Newbery/Caldecott 2023: Spring Prediction Edition!
2023. Wow. I dunno, but that year looks more futuristic to me when it’s written down.
But yes! The time has come again. Every year I create four different Newbery/Caldecott posts, one for each season, to try and predict where the Newbery and Caldecott Awards might go the following spring. My track record is . . . well, it does tend to be a little spotty. But please bear in mind that when the Spring Prediction Edition comes out, I haven’t seen the bulk of the fall releases. As such, here’s how I tend to do:
2014 spring predictions: Zip. Zero. Zilch.
2016 spring predictions: Zero correct, though the commenters do mention two books that would go on to win.
Not too shabby, right? Got a little spotty in 2014 and 2016 but besides those years I at least get one right.
Unfortunately, I might be shooting myself in the foot this year. In the past I would pretty much post any old prediction that was out there. This year, I’m really limiting the number of books I’m going to mention as contenders. This is as much a tacit acknowledgement that I’ve read less than I should have, more than anything else. Still, of what I have read, I really and truly believe that each and every last one of these books has a more than decent chance at the gold. They are:
2023 Caldecott Predictions
Blue by Nana Ekua Brew-Hammond, ill. Daniel Minter
Of all the titles I list here today, this is the one that I’d say was the clearest slam-dunk of them all. We have all the right elements in place. First and foremost, Daniel Minter already has a Caldecott Honor to his name, all thanks to Going Down Home to Daddy. Then you have the writing of Nana Ekua-Hammond which parses so perfectly the history of the color blue. It’s a nonfiction picture book title, and we never see enough of those winning Caldecotts, so I’d be particularly pleased if this grabbed the gold this year. I really and truly would.
Kick Push by Frank Morrison
A lot of children’s librarians carry with them a mental list of artists that have never won Caldecotts and seem mighty due. Frank Morrison certainly ranks in this respect. It isn’t that he doesn’t win awards. Heck, the first time I ever saw his work it was because he won a John Steptoe. But Caldecotts have, by and large, eluded him until now. Perhaps this is because his style, when he really leans into it, is what one might call “stylized”. Not every librarian on a committee digs that. What makes Kick Push different is that because Morrison’s writing the words alongside his pictures, the two meld together better than in many of his other books. And he’s a really good writer too! Movement, energy, action, it’s all here. Maybe the Caldecott committee will recognize that fact at long last.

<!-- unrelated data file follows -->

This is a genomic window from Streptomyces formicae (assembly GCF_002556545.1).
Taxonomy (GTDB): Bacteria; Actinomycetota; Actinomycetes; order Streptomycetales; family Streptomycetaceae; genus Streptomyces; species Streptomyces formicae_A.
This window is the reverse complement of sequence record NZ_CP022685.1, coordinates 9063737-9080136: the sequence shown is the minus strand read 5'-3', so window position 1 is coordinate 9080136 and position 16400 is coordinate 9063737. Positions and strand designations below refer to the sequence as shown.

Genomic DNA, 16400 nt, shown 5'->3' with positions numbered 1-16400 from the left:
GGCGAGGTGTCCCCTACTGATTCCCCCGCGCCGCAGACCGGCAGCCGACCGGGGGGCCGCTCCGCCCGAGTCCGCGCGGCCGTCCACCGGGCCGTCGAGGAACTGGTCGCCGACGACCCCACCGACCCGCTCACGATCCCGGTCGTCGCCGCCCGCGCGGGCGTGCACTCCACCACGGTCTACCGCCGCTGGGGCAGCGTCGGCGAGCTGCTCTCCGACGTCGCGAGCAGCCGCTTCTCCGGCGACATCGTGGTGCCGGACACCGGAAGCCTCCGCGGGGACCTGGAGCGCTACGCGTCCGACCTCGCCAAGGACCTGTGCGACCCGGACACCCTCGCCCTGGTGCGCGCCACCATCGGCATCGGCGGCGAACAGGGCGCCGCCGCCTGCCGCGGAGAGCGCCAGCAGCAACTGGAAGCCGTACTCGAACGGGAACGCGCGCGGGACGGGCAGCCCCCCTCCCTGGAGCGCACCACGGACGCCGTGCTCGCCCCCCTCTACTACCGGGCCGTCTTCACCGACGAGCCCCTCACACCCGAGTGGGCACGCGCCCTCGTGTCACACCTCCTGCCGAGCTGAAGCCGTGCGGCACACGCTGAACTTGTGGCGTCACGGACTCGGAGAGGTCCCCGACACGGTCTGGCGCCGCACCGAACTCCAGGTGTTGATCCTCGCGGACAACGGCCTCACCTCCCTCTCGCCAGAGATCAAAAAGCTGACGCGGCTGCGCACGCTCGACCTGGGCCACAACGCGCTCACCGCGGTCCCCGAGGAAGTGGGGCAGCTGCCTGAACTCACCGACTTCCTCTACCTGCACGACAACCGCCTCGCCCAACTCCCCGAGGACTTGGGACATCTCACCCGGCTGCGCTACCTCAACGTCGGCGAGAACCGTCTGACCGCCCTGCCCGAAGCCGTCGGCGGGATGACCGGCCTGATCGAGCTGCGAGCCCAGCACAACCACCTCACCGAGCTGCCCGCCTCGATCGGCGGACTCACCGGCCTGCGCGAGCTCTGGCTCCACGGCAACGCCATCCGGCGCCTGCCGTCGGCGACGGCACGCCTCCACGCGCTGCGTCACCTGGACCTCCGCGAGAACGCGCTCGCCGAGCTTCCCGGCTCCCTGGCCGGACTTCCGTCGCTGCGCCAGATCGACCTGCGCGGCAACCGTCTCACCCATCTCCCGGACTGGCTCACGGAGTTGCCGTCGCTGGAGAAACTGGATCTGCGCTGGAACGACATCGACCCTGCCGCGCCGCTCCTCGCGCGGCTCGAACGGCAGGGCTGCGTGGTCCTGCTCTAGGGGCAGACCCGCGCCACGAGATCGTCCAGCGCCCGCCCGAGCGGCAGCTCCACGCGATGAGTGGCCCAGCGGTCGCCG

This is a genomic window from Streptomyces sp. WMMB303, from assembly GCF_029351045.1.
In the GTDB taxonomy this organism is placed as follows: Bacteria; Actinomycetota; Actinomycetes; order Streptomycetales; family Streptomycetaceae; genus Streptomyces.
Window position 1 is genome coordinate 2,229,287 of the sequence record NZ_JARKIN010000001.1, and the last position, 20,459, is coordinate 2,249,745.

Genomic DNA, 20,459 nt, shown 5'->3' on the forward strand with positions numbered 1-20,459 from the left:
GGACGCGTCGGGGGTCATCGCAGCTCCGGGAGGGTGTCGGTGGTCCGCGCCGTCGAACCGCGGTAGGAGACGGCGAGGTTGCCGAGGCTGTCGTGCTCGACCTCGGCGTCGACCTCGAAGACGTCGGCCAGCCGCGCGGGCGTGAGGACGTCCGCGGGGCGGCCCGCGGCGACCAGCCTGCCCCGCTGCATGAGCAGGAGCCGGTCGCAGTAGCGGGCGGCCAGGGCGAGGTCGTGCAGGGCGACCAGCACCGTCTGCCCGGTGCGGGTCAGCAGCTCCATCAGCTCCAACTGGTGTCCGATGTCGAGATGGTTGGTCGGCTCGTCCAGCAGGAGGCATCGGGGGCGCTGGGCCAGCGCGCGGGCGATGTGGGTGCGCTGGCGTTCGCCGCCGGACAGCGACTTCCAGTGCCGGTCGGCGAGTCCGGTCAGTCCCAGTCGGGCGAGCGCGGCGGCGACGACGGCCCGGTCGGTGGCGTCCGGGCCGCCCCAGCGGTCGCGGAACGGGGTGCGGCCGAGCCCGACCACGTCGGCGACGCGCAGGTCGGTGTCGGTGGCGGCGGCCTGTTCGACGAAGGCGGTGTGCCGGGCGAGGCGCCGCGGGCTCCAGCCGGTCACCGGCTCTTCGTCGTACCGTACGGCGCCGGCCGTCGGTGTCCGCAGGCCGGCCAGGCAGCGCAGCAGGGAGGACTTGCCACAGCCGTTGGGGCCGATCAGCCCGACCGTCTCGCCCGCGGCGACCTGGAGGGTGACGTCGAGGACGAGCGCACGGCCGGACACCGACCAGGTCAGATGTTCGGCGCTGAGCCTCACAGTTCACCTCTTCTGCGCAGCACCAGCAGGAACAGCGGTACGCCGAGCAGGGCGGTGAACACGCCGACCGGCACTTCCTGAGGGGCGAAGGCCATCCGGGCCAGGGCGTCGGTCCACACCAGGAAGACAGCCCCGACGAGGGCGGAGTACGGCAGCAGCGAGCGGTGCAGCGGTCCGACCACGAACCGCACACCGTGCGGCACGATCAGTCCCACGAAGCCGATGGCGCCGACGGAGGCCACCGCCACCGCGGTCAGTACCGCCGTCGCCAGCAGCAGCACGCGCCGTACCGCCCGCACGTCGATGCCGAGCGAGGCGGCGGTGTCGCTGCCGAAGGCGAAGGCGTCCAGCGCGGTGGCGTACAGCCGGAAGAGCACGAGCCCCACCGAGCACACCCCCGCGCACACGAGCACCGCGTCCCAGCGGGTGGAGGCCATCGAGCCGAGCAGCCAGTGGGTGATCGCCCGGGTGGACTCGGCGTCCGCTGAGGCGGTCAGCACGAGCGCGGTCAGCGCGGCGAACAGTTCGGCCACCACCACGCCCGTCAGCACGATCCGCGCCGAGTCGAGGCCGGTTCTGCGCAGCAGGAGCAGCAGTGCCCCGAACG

Knight Owl by Christopher Denise
What we have here is a classic Newbery contender, and that’s a fact. A book that has the distinct feel of a old-fashioned readaloud. Denise delves into classic illustration tropes in this tale of a tiny owl that yearns to become a knight. The art in this book does marvelous things with light, and there’s more than one homage to famous artists of the past hidden in these pages. This is, in a sense, the Mel Fell of 2022. You get what i mean.
Where Butterflies Fill the Sky by Zahra Marwan
Hey, I’m just as surprised as you about my including this book here. But the more I read it, the more I look at it, and the more I consider its art, the more convinced I become that this book has something going on inside that I just have never seen before. It’s that melding of Kuwait and New Mexico in the art. It’s the writing and the story. It’s the fact that the tone, which is notoriously hard to capture on a page, is so keen. Maybe I’m barking up the wrong tree, but I seriously think that this book has a shot. A very good one too.
2023 Newbery Predictions
The Last Mapmaker by Christina Soontornvat
I’m not dead to the irony that should this book win a Newbery, we’ll have had a Last Cuentista win on 2022 and a Last Mapmaker win in 2023. I am totally okay with that plan. Now Ms. Soontornvat is, herself, a multi-award winning author. She’s even won multiple Newbery Honors before for books like A Wish in the Dark and All Thirteen. This book, though, is a feat of personal editing. It’s as if she said to herself, “I wonder if I can create a richly imagined high fantasy world with as few superfluous words as possible.” The action here is tight! The descriptions perfectly placed. The care and speed and meticulousness of the enterprise just leaves you reeling. My top Newbery pick, bar none.
Marshmallow Clouds by Ted Kooser & Connie Wanek, ill. Richard Jones
Poetry, eh? Do I seriously think it has a shot? I do. This cover? It’s misleading. Inside this book you’ll find poems that stick inside your brain, no matter how resistant you might be to the form. Kooser and Wanek are clearly engaged in some kind of sorcery since you can never figure out where one poet started and the other stopped. It’s introspective, to say the least, and incredibly lovely. Probably the most impressive book of children’s poetry in years and definitely worth a serious conversation.
And that’s it! That’s all she wrote! Be sure to tell me precisely which titles I’ve forgotten and why you think they have what it takes to make it all the way to the top. To Newbery/Caldecott gold and beyond!
Filed under: Newbery / Caldecott Predictions
About Betsy Bird
Betsy Bird is currently the Collection Development Manager of the Evanston Public Library system and a former Materials Specialist for New York Public Library. She has served on Newbery, written for Horn Book, and has done other lovely little things that she'd love to tell you about but that she's sure you'd find more interesting to hear of in person. Her opinions are her own and do not reflect those of EPL, SLJ, or any of the other acronyms you might be able to name. Follow her on Twitter: @fuseeight.
SLJ Blog Network